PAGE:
South Korea's demand deposits have reached a record high, central bank data showed Saturday, amid an apparent lack of investment opportunities, while the return on long-term bank deposits has also dipped due to record low rates.
As of end-October, demand deposits held by local banks and financial institutions here came to some 201.76 trillion won ($169.97 billion), up 3.4 percent from a month earlier, according to the data from the Bank of Korea.
The October tally marked the first time demand deposits breached the 200 trillion won mark in the country's history. It also marked a 51.1 percent spike from some 133.54 trillion won in October 2015.
Demand deposits refers to funds held in accounts from which deposited funds can be withdrawn at any time without any prior notice.
Market analysts attributed the sharp increase in demand deposits to what they called an apparent lack of investment opportunities.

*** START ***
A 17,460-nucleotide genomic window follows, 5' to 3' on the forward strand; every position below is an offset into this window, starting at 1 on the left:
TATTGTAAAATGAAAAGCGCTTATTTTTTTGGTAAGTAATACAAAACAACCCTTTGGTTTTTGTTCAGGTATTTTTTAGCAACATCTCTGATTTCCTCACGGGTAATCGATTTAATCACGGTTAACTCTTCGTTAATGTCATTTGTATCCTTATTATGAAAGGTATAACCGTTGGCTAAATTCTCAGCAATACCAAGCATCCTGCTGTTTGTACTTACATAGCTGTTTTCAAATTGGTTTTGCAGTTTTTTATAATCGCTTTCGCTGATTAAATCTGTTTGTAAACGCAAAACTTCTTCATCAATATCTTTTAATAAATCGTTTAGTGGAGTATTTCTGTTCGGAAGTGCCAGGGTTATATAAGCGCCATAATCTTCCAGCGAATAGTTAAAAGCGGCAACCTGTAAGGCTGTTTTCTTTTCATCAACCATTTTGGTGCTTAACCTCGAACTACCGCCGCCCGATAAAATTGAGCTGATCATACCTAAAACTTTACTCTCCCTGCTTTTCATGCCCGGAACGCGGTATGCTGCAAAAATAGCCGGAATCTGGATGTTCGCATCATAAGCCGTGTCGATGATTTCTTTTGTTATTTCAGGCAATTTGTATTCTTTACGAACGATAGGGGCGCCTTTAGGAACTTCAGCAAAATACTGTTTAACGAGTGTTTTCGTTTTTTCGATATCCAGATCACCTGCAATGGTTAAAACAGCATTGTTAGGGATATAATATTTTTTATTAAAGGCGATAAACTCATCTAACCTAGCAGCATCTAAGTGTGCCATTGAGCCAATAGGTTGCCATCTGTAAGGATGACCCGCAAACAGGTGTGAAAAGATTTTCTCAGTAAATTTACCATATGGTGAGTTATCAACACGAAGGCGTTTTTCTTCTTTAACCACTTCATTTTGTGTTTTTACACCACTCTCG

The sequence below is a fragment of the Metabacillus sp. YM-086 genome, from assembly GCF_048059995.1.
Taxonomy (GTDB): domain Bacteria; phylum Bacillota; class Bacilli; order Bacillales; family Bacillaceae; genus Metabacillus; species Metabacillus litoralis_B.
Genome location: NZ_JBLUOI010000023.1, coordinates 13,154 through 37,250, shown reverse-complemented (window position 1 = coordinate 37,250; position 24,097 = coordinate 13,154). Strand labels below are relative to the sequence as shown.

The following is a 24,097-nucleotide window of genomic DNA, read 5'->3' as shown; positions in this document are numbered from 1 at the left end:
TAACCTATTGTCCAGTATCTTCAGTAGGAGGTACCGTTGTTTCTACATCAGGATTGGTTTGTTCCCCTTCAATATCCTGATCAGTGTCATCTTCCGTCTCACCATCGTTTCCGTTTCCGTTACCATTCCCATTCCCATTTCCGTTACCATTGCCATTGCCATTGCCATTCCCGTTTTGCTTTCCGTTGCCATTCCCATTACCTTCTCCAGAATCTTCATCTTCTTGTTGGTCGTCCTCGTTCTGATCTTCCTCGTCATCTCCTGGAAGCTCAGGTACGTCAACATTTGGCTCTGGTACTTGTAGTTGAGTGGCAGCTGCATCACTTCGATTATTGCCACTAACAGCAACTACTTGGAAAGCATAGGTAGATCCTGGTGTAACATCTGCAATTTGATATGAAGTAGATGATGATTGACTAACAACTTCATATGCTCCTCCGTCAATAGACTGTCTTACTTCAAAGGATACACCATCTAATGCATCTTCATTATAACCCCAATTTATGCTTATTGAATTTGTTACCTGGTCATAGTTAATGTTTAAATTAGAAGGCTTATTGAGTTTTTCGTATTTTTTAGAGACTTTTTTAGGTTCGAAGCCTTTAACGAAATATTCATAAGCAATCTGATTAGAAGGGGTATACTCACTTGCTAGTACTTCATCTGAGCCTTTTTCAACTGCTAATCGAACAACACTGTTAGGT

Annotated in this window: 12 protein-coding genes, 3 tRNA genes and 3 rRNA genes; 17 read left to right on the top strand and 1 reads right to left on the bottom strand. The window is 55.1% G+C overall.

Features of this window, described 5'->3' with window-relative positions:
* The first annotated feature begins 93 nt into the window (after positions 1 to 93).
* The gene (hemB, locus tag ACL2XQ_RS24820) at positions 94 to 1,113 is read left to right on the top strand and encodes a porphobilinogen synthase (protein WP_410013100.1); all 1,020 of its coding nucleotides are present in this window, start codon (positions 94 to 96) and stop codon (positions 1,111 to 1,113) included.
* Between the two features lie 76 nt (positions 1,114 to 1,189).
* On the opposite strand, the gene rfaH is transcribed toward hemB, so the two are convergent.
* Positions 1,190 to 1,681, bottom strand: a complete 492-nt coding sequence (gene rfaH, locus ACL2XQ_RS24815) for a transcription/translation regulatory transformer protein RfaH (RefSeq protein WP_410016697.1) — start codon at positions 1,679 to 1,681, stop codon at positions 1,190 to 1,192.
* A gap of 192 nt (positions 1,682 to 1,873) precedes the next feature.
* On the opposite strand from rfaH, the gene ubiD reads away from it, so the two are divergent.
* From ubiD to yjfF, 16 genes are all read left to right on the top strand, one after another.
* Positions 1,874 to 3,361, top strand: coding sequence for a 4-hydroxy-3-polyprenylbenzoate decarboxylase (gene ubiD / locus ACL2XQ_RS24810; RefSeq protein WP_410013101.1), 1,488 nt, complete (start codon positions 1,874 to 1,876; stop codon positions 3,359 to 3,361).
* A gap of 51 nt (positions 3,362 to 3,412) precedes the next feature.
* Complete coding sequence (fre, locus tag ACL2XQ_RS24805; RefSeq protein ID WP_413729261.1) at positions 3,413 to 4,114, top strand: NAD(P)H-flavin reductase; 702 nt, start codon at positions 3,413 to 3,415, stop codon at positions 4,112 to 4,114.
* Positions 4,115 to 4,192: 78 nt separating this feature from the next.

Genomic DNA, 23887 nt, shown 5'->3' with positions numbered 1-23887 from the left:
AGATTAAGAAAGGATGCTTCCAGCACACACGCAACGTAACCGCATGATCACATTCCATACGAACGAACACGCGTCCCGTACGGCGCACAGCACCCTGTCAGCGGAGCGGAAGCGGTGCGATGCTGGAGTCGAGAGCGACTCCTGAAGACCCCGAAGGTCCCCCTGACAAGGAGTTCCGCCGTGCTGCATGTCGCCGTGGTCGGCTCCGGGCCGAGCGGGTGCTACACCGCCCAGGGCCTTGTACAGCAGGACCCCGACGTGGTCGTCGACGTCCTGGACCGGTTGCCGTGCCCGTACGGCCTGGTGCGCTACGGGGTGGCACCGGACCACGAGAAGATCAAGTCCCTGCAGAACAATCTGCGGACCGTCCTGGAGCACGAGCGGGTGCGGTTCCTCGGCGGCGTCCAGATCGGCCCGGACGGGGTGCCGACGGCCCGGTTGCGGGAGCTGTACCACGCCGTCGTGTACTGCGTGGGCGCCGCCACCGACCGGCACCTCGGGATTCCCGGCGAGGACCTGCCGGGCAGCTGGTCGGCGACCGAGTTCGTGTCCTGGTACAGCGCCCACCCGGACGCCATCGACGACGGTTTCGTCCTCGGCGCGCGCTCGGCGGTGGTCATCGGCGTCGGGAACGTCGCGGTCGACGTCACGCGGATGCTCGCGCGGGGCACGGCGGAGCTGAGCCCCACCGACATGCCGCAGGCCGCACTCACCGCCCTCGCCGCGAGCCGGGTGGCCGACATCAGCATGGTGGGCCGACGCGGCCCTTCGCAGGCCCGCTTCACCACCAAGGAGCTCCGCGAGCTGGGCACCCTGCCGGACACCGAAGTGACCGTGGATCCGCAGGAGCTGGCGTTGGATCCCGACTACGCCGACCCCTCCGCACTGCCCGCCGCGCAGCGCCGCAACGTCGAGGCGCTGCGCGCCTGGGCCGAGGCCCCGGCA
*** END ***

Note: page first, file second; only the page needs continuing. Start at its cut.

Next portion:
The country's money supply has been on a steady increase since the central bank lowered its policy rate to a record low of 1.5 percent last year, and again to 1.25 percent in June.
"Demand deposits appear to have increased as long-term deposits yield little in return due to record low rates, increasing the opportunity cost of people making such long-term commitments," a BOK official said while speaking on the condition of anonymity.
The rise in demand deposits has also been attributed to a dip in fresh corporate investments.
According to an earlier survey of 3,550 local firms conducted by local industry leader Shinhan Bank, South Korean companies have so far reduced their investments by 0.8 percent on-year to 179.4 trillion won. (Yonhap)